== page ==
The genre-consistency is the most essential, and the easiest to achieve. It matters a lot now that so many books are being bought on Amazon, because book covers – at the title selection stage – are no more than thumbnails. A bit bigger than a phone icon, but really not much. So yes, the cover has to work hard and successfully in thumbnail form, but the title has more work to do now than it did before.

Genre consistency is therefore key. Your title has to say to your target readers, “this is the sort of book that readers like you like”. It has to invite the click through to your book page itself. That’s its task.

The intrigue is harder to do, but also kinda obvious. “Gone Girl” works because of the Go Girl / Gone Girl pun, and those double Gs, and the brevity. But it also works because it launches a question in the mind of the reader: Who is this girl and why has she gone? By contrast, “The Girl on the Train” feels a little flat to me. There are lots of women on lots of trains. There’s nothing particularly evocative or intriguing in the image. I don’t as it happens think that book was much good, but I don’t think the title stood out either. (I think the book sold well because of some pale resemblances between the excellent Gone Girl and its lacklustre sister. The trade, desperate for a follow-up hit to Gone Girl, pounced on whatever it had.)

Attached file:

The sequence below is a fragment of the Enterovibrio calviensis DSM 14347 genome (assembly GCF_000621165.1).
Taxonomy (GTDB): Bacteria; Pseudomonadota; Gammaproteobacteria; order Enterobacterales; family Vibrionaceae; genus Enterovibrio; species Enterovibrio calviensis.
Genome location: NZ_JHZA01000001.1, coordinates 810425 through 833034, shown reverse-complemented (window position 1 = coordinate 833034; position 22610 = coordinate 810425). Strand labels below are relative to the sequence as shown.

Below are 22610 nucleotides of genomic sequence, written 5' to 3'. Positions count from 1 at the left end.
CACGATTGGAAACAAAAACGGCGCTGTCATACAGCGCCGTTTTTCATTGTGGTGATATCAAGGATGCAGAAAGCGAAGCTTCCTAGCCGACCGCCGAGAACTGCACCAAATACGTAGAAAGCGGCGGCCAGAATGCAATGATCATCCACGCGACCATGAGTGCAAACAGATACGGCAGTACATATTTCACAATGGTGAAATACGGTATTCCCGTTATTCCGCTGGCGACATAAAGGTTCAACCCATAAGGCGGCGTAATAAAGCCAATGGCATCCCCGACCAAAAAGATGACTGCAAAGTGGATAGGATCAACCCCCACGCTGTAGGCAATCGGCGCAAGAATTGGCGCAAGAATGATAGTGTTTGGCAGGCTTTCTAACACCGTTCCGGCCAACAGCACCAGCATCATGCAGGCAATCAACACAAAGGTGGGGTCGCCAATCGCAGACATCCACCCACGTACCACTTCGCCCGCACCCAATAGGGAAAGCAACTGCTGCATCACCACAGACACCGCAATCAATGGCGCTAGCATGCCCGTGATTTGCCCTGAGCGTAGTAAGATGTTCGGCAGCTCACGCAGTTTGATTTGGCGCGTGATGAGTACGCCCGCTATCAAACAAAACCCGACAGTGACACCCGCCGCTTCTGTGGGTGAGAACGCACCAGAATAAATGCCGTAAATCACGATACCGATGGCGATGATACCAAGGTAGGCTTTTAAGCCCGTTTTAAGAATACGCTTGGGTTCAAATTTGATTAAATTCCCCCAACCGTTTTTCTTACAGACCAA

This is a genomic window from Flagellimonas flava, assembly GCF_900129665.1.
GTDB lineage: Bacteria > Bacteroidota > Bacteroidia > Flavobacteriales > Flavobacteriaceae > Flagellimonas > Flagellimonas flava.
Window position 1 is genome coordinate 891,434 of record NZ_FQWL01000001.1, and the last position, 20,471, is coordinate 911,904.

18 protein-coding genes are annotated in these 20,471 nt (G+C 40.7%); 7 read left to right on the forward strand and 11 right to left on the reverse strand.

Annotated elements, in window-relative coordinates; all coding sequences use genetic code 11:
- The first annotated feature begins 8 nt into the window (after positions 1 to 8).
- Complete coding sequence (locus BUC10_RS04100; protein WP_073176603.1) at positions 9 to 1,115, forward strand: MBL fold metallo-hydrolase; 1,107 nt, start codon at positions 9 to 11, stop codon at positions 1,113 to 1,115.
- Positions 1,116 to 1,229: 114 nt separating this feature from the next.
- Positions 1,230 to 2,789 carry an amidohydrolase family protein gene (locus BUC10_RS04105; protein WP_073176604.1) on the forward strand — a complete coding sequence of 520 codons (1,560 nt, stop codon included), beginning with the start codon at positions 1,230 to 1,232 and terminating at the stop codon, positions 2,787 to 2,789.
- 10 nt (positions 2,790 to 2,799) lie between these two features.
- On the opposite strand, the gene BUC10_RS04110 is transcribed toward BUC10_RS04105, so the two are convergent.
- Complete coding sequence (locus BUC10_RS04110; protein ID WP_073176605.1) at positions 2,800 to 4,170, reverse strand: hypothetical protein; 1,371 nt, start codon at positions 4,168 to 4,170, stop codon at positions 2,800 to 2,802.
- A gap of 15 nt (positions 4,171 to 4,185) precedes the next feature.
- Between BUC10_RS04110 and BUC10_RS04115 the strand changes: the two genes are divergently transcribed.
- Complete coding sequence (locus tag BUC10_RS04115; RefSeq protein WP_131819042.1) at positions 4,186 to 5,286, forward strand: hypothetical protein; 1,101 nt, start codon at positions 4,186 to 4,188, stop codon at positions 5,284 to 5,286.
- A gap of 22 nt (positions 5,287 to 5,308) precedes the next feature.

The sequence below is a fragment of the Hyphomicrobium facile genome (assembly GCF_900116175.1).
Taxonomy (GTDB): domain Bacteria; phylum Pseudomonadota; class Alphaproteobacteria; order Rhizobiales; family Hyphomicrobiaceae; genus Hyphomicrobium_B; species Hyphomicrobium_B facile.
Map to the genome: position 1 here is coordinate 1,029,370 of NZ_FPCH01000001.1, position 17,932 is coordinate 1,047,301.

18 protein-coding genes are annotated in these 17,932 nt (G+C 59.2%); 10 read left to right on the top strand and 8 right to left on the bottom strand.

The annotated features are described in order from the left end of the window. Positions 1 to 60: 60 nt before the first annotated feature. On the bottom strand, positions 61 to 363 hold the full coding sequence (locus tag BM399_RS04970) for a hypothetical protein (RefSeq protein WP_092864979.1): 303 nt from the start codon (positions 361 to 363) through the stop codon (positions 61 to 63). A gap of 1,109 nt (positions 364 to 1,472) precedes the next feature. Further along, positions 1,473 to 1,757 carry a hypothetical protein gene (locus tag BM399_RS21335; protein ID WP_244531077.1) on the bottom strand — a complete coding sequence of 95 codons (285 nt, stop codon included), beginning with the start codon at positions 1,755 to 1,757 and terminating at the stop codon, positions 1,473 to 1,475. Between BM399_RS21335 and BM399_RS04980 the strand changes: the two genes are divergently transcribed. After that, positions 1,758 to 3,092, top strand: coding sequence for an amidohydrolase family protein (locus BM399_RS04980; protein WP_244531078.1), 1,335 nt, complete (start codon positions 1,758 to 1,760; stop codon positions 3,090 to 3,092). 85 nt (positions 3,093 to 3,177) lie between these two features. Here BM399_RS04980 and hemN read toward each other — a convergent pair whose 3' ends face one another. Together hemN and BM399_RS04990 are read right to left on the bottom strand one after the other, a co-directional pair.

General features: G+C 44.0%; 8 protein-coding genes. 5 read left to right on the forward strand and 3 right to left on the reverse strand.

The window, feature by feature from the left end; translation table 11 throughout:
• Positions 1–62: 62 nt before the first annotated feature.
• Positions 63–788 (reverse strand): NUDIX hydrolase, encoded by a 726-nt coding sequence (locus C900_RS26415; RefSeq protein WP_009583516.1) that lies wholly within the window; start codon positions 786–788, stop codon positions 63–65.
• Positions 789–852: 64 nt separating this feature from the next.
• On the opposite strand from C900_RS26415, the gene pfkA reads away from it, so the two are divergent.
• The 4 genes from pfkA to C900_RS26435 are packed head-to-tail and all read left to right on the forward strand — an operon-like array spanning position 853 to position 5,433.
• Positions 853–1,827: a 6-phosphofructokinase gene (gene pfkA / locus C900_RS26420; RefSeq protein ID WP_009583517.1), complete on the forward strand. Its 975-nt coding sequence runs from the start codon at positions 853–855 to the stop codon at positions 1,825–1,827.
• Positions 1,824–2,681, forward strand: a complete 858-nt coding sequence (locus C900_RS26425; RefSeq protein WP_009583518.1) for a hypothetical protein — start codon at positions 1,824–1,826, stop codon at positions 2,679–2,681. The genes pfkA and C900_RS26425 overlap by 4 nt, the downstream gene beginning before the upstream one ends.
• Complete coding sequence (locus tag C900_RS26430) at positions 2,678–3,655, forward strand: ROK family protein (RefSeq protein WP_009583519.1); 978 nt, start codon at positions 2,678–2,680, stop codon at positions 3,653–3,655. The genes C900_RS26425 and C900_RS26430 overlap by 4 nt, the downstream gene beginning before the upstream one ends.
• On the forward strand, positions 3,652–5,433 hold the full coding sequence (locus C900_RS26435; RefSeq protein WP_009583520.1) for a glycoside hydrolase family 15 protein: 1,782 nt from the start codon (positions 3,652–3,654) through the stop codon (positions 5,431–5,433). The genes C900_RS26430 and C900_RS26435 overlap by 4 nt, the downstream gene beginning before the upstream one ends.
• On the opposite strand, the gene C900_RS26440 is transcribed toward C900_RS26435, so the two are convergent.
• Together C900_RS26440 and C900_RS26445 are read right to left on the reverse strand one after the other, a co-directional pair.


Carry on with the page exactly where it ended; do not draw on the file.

The third element in a successful title – the “promise of the premise” one – is really hard to do. I’ve not often managed it, and I’ve probably had a slightly less successful career as a result.

So what works? Well, here are some examples of titles that do absolutely nail it:

The Girl with the Dragon Tattoo

Brilliant! That title didn’t translate the rather dour and serious Swedish original (Man Som Hatar Kvinnor / Men Who Hate Women). Rather it took the brilliance of the central character and captured her in six words. She was a girl (vulnerable), and she had a tattoo (tough and subversive), and the tattoo was of a dragon (exotic and dangerous). That mixture of terms put the promise of the book’s premise right onto the front cover and propelled the book’s explosive success.

Incidentally, you’ll notice that the title also completely excludes mention of Mikael Blomkvist, who is as central to that first book as Salander is. But no one bought the book for Blomkvist and no one remembers the book for Blomkvist either. So the title cut him out, and did the right thing in doing so.

The Da Vinci Code

Brilliant. Dan Brown is fairly limited as a writer, but it was a stroke of genius to glue together the idea of ancient cultural artefacts with some kind of secret code. Stir those two things up with a bit of Holy Grail myth-making and the result (for his audience) was commercial dynamite.

And – boom! – that dynamite was right there in the title too. The Da Vinci part namechecks the world’s most famous artist. The Code part promises that there are secret codes to be unravelled.

Four words delivering the promise of the premise in full.

I let You Go

This was Clare Mackintosh’s breakout hit, about a mother whose young son was killed in a hit-and-run car accident. The promise of the premise is right there in four very short words … and given a first person twist, which just adds a extra bite to the hook in question. A brilliant bit of title-making.

___

So that’s what a title wants to do. A few last comments to finish off.

One, I think it’s fair to say that it’s quite rare a title alone does much to propel sale success.